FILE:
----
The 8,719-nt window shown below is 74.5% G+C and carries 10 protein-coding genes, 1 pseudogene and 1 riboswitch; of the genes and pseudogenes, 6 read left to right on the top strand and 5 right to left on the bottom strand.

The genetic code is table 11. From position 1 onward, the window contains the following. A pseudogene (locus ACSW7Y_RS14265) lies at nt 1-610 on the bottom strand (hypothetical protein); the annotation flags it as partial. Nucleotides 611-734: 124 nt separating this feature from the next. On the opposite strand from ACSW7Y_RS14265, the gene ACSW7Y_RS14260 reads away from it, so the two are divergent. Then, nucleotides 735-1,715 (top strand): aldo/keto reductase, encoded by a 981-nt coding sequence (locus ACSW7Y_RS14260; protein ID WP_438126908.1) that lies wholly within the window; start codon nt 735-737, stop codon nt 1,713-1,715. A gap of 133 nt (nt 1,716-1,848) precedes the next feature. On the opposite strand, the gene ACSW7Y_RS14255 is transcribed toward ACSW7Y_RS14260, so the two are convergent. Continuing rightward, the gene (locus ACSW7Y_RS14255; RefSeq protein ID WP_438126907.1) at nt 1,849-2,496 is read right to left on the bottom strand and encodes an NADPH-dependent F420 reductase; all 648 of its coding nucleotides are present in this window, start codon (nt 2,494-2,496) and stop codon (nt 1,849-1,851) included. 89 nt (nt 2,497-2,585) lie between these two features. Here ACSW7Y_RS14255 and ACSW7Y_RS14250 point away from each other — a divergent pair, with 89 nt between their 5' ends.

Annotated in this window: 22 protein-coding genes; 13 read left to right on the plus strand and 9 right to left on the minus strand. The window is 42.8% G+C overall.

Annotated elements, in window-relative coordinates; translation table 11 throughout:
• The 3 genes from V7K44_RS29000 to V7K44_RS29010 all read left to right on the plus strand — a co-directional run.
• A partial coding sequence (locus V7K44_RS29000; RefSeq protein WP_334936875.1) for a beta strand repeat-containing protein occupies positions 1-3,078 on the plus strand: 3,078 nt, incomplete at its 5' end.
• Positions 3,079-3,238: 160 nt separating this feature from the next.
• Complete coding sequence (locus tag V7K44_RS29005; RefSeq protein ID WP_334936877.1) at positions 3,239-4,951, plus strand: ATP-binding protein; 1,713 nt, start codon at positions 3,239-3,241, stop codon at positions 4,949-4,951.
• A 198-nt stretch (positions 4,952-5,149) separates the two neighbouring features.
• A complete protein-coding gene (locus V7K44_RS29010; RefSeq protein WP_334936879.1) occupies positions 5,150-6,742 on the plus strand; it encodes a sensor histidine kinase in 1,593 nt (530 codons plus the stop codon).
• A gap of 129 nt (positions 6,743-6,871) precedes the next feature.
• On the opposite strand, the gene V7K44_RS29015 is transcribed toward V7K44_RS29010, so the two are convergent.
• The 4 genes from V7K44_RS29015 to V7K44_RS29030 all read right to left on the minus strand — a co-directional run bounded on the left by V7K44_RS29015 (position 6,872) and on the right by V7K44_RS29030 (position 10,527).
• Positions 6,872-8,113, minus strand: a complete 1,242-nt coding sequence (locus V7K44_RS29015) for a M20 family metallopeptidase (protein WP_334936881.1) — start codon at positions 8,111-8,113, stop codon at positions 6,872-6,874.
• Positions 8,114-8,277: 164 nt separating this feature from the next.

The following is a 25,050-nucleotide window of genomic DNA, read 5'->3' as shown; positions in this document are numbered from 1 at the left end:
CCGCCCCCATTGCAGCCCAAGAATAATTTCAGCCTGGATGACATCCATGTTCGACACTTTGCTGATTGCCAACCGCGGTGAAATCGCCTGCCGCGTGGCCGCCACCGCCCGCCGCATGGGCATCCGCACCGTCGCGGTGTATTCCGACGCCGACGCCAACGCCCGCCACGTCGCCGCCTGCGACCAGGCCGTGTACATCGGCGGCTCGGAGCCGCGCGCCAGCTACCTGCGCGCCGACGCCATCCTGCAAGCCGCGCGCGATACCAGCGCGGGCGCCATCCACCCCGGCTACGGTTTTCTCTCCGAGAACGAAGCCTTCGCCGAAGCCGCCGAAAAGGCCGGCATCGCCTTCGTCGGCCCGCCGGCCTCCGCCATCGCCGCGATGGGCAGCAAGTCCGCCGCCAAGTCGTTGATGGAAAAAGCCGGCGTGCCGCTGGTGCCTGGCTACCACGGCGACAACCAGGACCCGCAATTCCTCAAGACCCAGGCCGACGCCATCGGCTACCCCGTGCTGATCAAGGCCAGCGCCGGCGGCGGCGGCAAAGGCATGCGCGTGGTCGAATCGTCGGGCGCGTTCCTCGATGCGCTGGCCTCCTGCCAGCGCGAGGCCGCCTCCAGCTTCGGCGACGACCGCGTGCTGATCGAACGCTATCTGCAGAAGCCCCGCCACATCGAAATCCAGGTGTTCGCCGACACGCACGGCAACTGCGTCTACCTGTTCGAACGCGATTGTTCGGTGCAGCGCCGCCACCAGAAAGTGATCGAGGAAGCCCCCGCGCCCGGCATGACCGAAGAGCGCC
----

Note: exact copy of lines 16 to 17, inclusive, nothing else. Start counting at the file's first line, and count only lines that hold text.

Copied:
The following is a 25,050-nucleotide window of genomic DNA, read 5'->3' as shown; positions in this document are numbered from 1 at the left end:
CCGCCCCCATTGCAGCCCAAGAATAATTTCAGCCTGGATGACATCCATGTTCGACACTTTGCTGATTGCCAACCGCGGTGAAATCGCCTGCCGCGTGGCCGCCACCGCCCGCCGCATGGGCATCCGCACCGTCGCGGTGTATTCCGACGCCGACGCCAACGCCCGCCACGTCGCCGCCTGCGACCAGGCCGTGTACATCGGCGGCTCGGAGCCGCGCGCCAGCTACCTGCGCGCCGACGCCATCCTGCAAGCCGCGCGCGATACCAGCGCGGGCGCCATCCACCCCGGCTACGGTTTTCTCTCCGAGAACGAAGCCTTCGCCGAAGCCGCCGAAAAGGCCGGCATCGCCTTCGTCGGCCCGCCGGCCTCCGCCATCGCCGCGATGGGCAGCAAGTCCGCCGCCAAGTCGTTGATGGAAAAAGCCGGCGTGCCGCTGGTGCCTGGCTACCACGGCGACAACCAGGACCCGCAATTCCTCAAGACCCAGGCCGACGCCATCGGCTACCCCGTGCTGATCAAGGCCAGCGCCGGCGGCGGCGGCAAAGGCATGCGCGTGGTCGAATCGTCGGGCGCGTTCCTCGATGCGCTGGCCTCCTGCCAGCGCGAGGCCGCCTCCAGCTTCGGCGACGACCGCGTGCTGATCGAACGCTATCTGCAGAAGCCCCGCCACATCGAAATCCAGGTGTTCGCCGACACGCACGGCAACTGCGTCTACCTGTTCGAACGCGATTGTTCGGTGCAGCGCCGCCACCAGAAAGTGATCGAGGAAGCCCCCGCGCCCGGCATGACCGAAGAGCGCC